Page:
What's been missing from this heated discussion are actual facts.
And those facts are best presented by election results and political votes, although polls and party affiliations are important as well.
So I'm going to try to shed some light on this discussion. You are more than welcome to add more data to the discussion, but flames will be ignored.
One thing is for certain - there is no undeniable way of measuring this. No matter what your metric is, someone is going to disagree. Some will say you can measure by straight party affiliation. Others by polls (although which polls, and how they ask the questions is highly debatable).
However, the one thing we can all agree on is election results. No matter how you arrive at it, elections are where the rubber meets the road.
While this may be controversial to some, I'm going to focus my data concerning election results from two years: 1964 and 1994. Post-Civil Rights Act and Post-NAFTA.
The first one is obviously about race. The second is obviously about working class jobs.
Note: I'm not the only to chose these two events. People from both sides of the debate have also been using these two events to prove their points.
If you know any better metric, feel free to post your data below.
A few words for perspective: while 89% of Republican voters in 2012 were non-Hispanic white, 60% of Democratic voters were also non-Hispanic white.
Religion is the most clear demarcation for voting preference.
The Democrats went from controlling 32 state legislatures in 1964 to just 23 in 1966.
That's a significant loss, however, they only controlled 25 state legislatures in 1962.
This was less than the 1970's average, but more than the 1950's average.
The Democrats recovered to owning 37 in 1974.
All in all, the changes here were within normal fluctuations.
OTOH, the governorship changes lasted slightly longer.
The Democrats went from having 33 state capitols to 25 and continued to keep dropping to 18 in 1969. By 1974 the Democrats recovered to 36 state capitols.
The congressional impact was similar to the state level.
The Democrats in the House went from 295 to 248 between the 89th and 90th Congress. They didn't fully recover until the 94th Congress.
The Senate had almost no immediate impact. The Democrats dropped from 68 to 64 between the 89th and 90th Congress, but continued dropping until they reached 54 in the 92nd Congress. They recovered to 61 senators in the 94th Congress.
The Democrats went from controlling 25 state legislatures in 1992 to 18 in 1994, which doesn't sound that bad until you factor in the GOP went from controlling 8 to controlling 19.
More importantly, the Democrats never controlled so many state legislatures again until 2009, while the GOP never controlled less than 14 state legislatures.
The governorships weren't quite so bad. The Democrats went from 29 in 1993 to 19, while the GOP went from 19 to 30. The Democrats didn't managed to equal that number until 2008, while the GOP never went below 21.
In the House, the Democrats went from 258 to 206 between the 103rd and 104th Congress. They didn't recover until the 111th Congress.
The Senate impact was most immediate and dramatic of any comparison. The Democrats went from 57 to 48 between the 103rd and 104th Congress. The Democrats never recovered until the 111th Congress.
The electoral losses by the Democrats on the state level post-NAFTA was both larger and more permanent than post-Civil Rights Act. This is a fact.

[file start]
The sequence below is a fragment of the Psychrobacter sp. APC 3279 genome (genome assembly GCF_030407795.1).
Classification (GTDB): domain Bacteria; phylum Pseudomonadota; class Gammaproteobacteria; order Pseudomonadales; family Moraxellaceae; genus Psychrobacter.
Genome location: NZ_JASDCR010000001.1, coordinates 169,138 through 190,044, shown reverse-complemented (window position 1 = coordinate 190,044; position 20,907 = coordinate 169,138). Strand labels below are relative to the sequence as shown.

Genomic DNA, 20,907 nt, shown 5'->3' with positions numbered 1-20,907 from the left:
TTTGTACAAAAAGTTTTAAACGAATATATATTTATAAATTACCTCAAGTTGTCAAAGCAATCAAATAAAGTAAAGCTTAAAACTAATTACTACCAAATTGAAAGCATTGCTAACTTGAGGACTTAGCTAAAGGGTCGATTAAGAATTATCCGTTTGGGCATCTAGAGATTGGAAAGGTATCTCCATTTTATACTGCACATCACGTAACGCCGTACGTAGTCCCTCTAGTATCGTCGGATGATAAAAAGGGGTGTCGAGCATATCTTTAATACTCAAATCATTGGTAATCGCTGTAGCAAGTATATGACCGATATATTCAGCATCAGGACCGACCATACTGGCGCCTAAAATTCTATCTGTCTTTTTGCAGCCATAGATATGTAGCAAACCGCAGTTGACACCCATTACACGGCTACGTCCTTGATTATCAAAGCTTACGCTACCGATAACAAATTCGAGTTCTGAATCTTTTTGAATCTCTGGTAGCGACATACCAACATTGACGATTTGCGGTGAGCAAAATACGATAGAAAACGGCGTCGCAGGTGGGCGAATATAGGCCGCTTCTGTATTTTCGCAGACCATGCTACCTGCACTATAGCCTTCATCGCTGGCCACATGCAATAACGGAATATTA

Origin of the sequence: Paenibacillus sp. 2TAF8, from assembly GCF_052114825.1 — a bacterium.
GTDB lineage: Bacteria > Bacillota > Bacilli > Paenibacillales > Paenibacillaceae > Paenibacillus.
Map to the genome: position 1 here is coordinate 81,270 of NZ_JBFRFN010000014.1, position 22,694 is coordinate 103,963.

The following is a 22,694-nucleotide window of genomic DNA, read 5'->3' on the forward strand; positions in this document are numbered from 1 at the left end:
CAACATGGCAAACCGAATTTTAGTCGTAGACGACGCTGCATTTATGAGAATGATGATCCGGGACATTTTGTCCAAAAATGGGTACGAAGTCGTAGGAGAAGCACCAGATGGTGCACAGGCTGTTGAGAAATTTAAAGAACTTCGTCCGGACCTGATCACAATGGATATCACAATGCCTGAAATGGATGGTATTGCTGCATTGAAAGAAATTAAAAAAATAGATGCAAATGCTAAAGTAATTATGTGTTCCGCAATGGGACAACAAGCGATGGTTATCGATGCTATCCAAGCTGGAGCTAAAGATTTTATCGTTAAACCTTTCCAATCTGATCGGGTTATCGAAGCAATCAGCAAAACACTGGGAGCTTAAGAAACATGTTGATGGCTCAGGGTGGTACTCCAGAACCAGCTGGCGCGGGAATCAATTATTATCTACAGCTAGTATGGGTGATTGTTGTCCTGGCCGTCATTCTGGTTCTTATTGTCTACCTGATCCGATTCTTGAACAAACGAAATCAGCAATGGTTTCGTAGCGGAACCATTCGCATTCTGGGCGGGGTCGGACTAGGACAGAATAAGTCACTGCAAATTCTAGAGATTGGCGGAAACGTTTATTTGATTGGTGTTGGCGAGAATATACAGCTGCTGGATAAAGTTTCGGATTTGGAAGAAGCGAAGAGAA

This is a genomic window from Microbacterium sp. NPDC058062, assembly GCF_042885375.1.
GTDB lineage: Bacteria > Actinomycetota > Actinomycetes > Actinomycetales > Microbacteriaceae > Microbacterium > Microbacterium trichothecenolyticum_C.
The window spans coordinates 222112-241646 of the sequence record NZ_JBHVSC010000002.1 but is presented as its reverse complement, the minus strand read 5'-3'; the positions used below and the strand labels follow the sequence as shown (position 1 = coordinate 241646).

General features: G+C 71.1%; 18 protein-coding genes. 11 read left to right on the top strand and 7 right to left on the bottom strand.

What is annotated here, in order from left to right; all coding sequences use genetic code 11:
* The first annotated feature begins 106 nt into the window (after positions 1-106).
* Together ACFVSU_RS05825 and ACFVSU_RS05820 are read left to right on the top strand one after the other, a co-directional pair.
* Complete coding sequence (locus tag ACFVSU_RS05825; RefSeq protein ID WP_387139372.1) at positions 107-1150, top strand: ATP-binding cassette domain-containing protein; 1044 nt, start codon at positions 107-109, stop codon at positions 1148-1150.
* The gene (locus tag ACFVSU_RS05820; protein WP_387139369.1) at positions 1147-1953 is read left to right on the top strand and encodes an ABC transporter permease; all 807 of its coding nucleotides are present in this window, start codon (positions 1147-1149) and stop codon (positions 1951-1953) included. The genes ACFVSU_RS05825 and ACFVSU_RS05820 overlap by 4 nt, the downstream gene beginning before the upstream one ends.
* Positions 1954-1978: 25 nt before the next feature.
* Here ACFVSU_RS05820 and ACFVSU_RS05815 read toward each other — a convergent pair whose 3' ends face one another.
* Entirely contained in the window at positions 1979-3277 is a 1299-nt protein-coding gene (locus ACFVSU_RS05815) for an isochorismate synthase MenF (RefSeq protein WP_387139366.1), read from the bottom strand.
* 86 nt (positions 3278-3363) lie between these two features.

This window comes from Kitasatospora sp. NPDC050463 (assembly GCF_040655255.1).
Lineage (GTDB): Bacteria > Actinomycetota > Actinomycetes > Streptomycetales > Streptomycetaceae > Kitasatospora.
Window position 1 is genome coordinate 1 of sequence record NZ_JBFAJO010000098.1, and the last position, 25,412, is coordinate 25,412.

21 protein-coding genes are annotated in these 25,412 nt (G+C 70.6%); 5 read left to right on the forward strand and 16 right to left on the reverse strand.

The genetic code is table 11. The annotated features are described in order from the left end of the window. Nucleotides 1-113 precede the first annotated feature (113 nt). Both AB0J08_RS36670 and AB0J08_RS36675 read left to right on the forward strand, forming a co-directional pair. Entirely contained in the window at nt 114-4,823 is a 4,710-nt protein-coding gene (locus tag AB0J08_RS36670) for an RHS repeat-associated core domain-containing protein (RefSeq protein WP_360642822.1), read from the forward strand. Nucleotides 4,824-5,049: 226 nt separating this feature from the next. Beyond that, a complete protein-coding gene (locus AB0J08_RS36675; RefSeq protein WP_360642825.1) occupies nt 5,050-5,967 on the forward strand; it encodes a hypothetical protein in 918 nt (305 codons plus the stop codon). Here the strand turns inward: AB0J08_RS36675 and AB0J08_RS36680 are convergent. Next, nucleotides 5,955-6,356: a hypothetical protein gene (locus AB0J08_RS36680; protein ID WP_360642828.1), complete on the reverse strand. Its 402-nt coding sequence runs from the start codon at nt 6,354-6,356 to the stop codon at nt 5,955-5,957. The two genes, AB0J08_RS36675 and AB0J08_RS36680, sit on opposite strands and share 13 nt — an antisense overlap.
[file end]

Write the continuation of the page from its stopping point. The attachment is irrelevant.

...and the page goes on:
The Democrats in the House, after a much longer period of time, managed to recover from NAFTA, but almost immediately lost those gains again. The same is true in the Senate.
Inconvenient Facts and Exploding Myths
The southern white's shift to the GOP actually began long before 1964. Ike won the South for the GOP for the first time since Reconstruction.
What is going to upset a lot of pre-conceptions is this:
the biggest problem with the thesis comes when you consider what had been going on in the interim: Two civil rights bills pushed by the Eisenhower administration had cleared Congress, and the administration was pushing forward with the Brown decision, most famously by sending the 101st Airborne Division to Arkansas to assist with the integration of Little Rock Central High School.A lot of people forget that many of the most racist politicians in the 1960's were southern Democrats.
It’s impossible to separate race and economics completely anywhere in the country, perhaps least of all in the South. But the inescapable truth is that the GOP was making its greatest gains in the South while it was also pushing a pro-civil rights agenda nationally. What was really driving the GOP at this time was economic development. As Southern cities continued to develop and sprout suburbs, Southern exceptionalism was eroded; Southern whites simply became wealthy enough to start voting Republican.
In fact, the Congressional voting record for the historic 1964 Civil Rights Act showed that Republicans supported the act by a far larger percentage than Democrats. (roughly 80-20% for Republicans versus 65-35% Democrats)
Southern Democrats were almost unanimously against the Civil Rights Act.
When you consider this simple fact, it is illogical in every way that you can blame the Democrats demise in the south on them being insufficiently racist for white voters.
But the assertion that white Southerners began voting Republican in 1964 is simply incorrect, whether for president, Congress, or statehouses. The development of the Southern GOP was a slow-moving, gradual process that lasted over a century, and is just being completed today.According to the CBS/NYTimes polls, white identifying with the Democratic Party dropped from 34% to 31% between 1992 and 1994. Interestingly, the Democrats had a bigger drop in the Midwest than in the South and the total drop was from among non-college graduates.